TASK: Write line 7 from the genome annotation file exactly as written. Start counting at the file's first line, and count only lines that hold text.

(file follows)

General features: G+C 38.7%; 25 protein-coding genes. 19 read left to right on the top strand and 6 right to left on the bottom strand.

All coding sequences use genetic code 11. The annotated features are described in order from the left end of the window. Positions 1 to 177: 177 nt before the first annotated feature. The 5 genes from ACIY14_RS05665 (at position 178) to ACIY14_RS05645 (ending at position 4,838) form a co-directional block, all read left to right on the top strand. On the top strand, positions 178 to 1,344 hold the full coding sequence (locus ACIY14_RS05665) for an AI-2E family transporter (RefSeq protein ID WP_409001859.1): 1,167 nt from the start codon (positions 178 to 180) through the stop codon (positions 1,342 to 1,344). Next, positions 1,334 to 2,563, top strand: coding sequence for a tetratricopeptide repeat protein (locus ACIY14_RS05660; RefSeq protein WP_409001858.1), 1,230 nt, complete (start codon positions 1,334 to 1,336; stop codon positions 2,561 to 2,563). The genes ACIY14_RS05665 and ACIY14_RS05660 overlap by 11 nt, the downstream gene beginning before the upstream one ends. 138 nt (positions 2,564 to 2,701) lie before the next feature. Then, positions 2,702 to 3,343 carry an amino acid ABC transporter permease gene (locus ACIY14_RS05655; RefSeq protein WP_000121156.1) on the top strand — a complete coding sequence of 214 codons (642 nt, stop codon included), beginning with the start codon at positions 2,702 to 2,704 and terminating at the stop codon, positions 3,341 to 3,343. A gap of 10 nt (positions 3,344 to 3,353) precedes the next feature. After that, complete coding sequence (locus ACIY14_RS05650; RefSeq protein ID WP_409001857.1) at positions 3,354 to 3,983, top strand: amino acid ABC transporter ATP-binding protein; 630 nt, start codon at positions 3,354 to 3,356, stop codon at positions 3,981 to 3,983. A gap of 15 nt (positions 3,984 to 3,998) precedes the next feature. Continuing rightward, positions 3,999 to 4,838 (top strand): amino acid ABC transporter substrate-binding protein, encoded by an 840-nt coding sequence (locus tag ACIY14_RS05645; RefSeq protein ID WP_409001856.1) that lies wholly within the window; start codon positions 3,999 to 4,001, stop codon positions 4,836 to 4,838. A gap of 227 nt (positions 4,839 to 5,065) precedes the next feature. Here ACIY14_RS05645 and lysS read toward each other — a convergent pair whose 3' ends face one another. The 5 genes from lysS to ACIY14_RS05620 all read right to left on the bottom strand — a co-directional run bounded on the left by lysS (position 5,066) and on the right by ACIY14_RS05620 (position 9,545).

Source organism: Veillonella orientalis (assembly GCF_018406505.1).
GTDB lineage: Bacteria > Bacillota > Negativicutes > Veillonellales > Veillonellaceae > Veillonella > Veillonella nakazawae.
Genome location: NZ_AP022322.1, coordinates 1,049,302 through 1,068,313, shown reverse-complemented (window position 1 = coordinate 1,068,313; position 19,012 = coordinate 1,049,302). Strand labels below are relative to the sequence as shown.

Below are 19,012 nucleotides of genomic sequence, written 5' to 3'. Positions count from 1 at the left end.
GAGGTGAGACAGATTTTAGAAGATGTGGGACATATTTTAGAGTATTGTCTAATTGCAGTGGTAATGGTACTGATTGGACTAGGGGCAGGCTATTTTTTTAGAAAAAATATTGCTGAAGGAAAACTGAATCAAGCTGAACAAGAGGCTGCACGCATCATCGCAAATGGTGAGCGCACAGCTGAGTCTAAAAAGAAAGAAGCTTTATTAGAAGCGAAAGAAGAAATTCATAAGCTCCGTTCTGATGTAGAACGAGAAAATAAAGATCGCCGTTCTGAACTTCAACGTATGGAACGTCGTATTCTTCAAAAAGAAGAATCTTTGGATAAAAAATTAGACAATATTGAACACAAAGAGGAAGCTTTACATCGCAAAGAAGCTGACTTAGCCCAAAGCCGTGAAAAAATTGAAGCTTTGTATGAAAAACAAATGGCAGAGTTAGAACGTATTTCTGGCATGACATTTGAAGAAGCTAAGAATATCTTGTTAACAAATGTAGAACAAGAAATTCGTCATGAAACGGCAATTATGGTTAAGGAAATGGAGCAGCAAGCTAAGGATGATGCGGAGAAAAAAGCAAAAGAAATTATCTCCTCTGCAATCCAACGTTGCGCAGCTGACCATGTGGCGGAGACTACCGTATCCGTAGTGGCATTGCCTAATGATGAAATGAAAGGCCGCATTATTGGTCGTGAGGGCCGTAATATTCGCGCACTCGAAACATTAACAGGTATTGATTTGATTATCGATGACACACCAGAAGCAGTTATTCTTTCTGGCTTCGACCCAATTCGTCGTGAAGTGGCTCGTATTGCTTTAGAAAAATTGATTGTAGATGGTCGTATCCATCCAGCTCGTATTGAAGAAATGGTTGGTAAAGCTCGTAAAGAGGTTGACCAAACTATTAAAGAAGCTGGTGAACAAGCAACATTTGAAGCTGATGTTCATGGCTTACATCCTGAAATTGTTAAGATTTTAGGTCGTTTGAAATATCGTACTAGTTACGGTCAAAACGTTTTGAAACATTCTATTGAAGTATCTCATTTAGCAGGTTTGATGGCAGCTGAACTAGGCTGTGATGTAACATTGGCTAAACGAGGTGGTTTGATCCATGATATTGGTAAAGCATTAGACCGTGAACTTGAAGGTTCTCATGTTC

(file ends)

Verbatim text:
GAGGTGAGACAGATTTTAGAAGATGTGGGACATATTTTAGAGTATTGTCTAATTGCAGTGGTAATGGTACTGATTGGACTAGGGGCAGGCTATTTTTTTAGAAAAAATATTGCTGAAGGAAAACTGAATCAAGCTGAACAAGAGGCTGCACGCATCATCGCAAATGGTGAGCGCACAGCTGAGTCTAAAAAGAAAGAAGCTTTATTAGAAGCGAAAGAAGAAATTCATAAGCTCCGTTCTGATGTAGAACGAGAAAATAAAGATCGCCGTTCTGAACTTCAACGTATGGAACGTCGTATTCTTCAAAAAGAAGAATCTTTGGATAAAAAATTAGACAATATTGAACACAAAGAGGAAGCTTTACATCGCAAAGAAGCTGACTTAGCCCAAAGCCGTGAAAAAATTGAAGCTTTGTATGAAAAACAAATGGCAGAGTTAGAACGTATTTCTGGCATGACATTTGAAGAAGCTAAGAATATCTTGTTAACAAATGTAGAACAAGAAATTCGTCATGAAACGGCAATTATGGTTAAGGAAATGGAGCAGCAAGCTAAGGATGATGCGGAGAAAAAAGCAAAAGAAATTATCTCCTCTGCAATCCAACGTTGCGCAGCTGACCATGTGGCGGAGACTACCGTATCCGTAGTGGCATTGCCTAATGATGAAATGAAAGGCCGCATTATTGGTCGTGAGGGCCGTAATATTCGCGCACTCGAAACATTAACAGGTATTGATTTGATTATCGATGACACACCAGAAGCAGTTATTCTTTCTGGCTTCGACCCAATTCGTCGTGAAGTGGCTCGTATTGCTTTAGAAAAATTGATTGTAGATGGTCGTATCCATCCAGCTCGTATTGAAGAAATGGTTGGTAAAGCTCGTAAAGAGGTTGACCAAACTATTAAAGAAGCTGGTGAACAAGCAACATTTGAAGCTGATGTTCATGGCTTACATCCTGAAATTGTTAAGATTTTAGGTCGTTTGAAATATCGTACTAGTTACGGTCAAAACGTTTTGAAACATTCTATTGAAGTATCTCATTTAGCAGGTTTGATGGCAGCTGAACTAGGCTGTGATGTAACATTGGCTAAACGAGGTGGTTTGATCCATGATATTGGTAAAGCATTAGACCGTGAACTTGAAGGTTCTCATGTTC